The patient received factor VIII replacement therapy (25 IU/kg) consecutively for 14 days and oral analgesic medications for 1 month. Upon 3 months later with improvement of severe low back pain, he further underwent rehabilitation, which included hot pack, short wave diathermy, interferential current therapy, therapeutic exercise, and core muscle strengthening. Left-sided radicular pain and numbness subsided gradually after 8 months. Moreover, follow-up MRI scans showed a reduction in hematoma size [Figure 1]b and [Figure 1]c, [Figure 2]b and [Figure 2]c. Through integrated care with the hematologist, physiatrist, and physiotherapist, the patient underwent ongoing prophylactic therapy and rehabilitation without interruption up to 4 years. There was neither recurrent facet joint bleeding nor neurological symptoms throughout the follow-up period [Figure 1]d and [Figure 2]d.


To the best of our knowledge, this is the first reported case of spontaneous lumbar facet joint hemarthrosis in a patient with hemophilia A. Management for patients with bleeding at this site is challenging for people with coagulopathy. Hence, the prevention of recurrence is important in delaying the development of hemophilic arthropathy.

In hemophilia, atypical bleeding at the spinal region is very rare. It represents 2% to 8% of central nervous system hemorrhage, which includes intracranial and intraspinal hemorrhage. In general, it only accounts for 3% to 8.7% of bleeding in patients with hemophilia.[1] Spontaneous spinal epidural hematoma (SSEH) is a surgical emergency that should be evaluated carefully and promptly to know the course of treatment to avoid long-term sequelae. Management is more difficult in patients with coagulopathy or a bleeding tendency due to the higher risk for rebleeding rate and extension of the hematoma after surgical decompression.[6] In a review literature for non-operative treatment of SSEH, Groen et al.[7] found there was no beneficial factor to facilitate conservative treatment. However, among the 64 patients who underwent conservative treatment, 54 had good outcomes. Patients with good outcomes experienced mainly minor neurological deficits.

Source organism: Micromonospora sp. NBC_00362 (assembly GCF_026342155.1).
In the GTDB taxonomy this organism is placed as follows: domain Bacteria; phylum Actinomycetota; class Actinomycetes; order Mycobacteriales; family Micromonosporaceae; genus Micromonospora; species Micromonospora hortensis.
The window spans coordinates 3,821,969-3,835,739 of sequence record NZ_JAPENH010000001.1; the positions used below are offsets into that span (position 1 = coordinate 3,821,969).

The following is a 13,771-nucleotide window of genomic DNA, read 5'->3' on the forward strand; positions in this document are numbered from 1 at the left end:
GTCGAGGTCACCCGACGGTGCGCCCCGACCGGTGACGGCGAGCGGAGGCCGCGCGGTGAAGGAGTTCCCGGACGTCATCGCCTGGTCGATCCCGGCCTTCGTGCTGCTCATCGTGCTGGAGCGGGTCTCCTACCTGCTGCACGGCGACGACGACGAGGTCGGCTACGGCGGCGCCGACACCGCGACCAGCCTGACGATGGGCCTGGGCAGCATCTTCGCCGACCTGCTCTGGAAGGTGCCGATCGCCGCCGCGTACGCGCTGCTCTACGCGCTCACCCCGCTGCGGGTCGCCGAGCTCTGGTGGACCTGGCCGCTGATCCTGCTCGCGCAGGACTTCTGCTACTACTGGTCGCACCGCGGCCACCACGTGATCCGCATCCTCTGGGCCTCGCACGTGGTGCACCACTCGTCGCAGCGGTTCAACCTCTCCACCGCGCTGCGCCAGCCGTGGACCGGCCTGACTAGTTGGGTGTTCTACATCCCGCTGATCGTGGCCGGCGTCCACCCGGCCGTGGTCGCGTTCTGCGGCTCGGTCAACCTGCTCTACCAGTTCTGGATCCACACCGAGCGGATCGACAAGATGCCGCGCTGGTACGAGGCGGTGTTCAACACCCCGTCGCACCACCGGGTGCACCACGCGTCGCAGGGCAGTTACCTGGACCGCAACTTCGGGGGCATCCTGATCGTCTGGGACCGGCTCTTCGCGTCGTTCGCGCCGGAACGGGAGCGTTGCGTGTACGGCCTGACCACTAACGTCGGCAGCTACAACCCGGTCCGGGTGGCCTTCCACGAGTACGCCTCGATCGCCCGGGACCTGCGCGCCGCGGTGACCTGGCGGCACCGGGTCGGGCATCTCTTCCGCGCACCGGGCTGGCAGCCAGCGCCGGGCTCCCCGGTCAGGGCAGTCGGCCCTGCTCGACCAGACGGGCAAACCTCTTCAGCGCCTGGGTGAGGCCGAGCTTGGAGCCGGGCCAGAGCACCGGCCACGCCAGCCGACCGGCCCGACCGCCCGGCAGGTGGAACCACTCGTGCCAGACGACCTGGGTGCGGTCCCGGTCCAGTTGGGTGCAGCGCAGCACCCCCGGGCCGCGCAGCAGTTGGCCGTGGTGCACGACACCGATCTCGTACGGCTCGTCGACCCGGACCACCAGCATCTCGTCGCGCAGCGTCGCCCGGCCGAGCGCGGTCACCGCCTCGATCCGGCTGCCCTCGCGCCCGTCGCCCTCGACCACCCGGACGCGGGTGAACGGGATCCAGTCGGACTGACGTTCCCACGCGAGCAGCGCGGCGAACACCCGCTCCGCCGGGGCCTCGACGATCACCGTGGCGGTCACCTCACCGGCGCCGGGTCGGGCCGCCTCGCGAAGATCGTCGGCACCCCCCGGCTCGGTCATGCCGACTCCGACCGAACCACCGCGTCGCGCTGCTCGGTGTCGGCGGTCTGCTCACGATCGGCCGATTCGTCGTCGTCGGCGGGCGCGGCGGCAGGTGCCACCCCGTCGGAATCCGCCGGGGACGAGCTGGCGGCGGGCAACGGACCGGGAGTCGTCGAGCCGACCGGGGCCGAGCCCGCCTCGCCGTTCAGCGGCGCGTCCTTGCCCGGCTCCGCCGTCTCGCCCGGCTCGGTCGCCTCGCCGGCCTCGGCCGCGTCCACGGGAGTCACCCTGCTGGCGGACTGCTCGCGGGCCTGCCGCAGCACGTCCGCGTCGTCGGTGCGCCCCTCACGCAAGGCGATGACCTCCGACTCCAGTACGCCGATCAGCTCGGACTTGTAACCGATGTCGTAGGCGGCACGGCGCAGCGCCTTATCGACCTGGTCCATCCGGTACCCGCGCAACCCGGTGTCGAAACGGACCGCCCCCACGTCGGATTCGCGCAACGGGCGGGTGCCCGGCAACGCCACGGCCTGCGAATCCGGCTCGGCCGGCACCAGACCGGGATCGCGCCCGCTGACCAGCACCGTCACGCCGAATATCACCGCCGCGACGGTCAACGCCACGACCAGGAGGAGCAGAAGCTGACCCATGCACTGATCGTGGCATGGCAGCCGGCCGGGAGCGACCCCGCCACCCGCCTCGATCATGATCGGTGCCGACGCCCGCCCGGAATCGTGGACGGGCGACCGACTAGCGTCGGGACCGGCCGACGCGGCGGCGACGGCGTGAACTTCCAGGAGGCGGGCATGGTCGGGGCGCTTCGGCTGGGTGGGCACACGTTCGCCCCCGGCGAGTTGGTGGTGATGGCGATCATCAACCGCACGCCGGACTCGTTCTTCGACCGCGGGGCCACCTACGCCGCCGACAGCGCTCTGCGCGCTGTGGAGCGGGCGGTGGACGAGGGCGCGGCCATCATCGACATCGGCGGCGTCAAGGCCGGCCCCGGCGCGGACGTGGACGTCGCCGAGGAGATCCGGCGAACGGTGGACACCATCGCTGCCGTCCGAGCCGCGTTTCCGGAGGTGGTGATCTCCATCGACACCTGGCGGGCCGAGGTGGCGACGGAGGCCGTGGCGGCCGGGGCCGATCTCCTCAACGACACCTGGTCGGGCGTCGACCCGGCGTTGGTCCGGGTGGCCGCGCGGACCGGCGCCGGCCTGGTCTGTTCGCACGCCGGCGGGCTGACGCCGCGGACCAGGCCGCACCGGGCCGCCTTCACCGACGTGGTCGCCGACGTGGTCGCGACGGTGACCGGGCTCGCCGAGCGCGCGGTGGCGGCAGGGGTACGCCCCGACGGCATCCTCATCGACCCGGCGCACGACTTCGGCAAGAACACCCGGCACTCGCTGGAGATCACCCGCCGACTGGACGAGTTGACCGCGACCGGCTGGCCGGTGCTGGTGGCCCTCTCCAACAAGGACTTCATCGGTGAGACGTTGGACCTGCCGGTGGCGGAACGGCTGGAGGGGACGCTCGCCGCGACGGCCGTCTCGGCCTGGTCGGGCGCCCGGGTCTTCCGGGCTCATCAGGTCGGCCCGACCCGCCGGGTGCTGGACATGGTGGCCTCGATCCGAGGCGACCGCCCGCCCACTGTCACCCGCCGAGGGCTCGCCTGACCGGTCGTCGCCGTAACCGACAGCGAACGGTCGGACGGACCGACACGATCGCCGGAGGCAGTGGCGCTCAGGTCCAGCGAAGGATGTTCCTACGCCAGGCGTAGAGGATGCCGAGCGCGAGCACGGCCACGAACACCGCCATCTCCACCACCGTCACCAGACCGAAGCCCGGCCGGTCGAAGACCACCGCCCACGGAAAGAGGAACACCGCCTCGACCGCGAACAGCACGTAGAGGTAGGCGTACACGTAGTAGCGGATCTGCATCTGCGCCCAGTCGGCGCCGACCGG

The origin of the bleeding in common SSEH is the epidural venous plexus. Contrastingly, facet joint bleeding mostly arises from hemorrhage synovial cysts.[5],[6] Synovial cysts may be associated with degenerative spinal changes, such as facet joint osteoarthritis and spondylolisthesis. Hemorrhagic synovial cysts are less understood. In fact, only trauma and anticoagulation therapy have been mentioned as possible etiologies.[8] Regardless of the cause, surgical decompression through laminectomy and cyst excision is the mainstay treatment.[5] Spontaneous resolution has only been reported in patients with synovial cysts.[9],[10]

Our patient had severe hemophilia. Therefore, he was at risk for spontaneous bleeding, which still occurred despite prophylactic clotting factor substitution.[3] Because of surgical risks and absence of neurological deterioration, we decided to manage the patient conservatively. We closely followed him up to detect any clinical symptoms and to determine the hematoma size. The good outcomes may be due to the following reasons: (1) early detection of the hematoma on MRI; (2) absence of the hematoma's size increase; (3) achievement of hemostasis after the administration of clotting factor replacement therapy; and (4) improvement of function and reduction of pain by ingesting oral analgesics and undergoing physiotherapy. At present, nonsurgical management with the goal of relieving pain and preserving function is critical to prevent the development of hemophilic arthropathy for hemophilia. A multimodal approach, which includes a combination of pharmacotherapy, education, physiotherapy, and exercise, is needed.[3] In line with this, our patient constantly receives integrated care.


There is a lack of confirmed prognostic factors for the nonsurgical treatment of SSEH. This requires further investigation. We shared a conservatively treated case of a spontaneous lumbar facet joint hemarthrosis in a patient with severe hemophilia. Conservative management was possible partly due to early recognition. Moreover, good outcomes and the delay of the progression of hemophilic arthropathy were achieved through a multidisciplinary team approach.


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Declaration of patient consent

The authors certify that they have obtained all appropriate patient consent forms. In the form the patient(s) has/have given his/her/their consent for his/her/their images and other clinical information to be reported in the journal. The patients understand that their names and initials will not be published and due efforts will be made to conceal their identity, but anonymity cannot be guaranteed.

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Conflicts of interest

There are no conflicts of interest.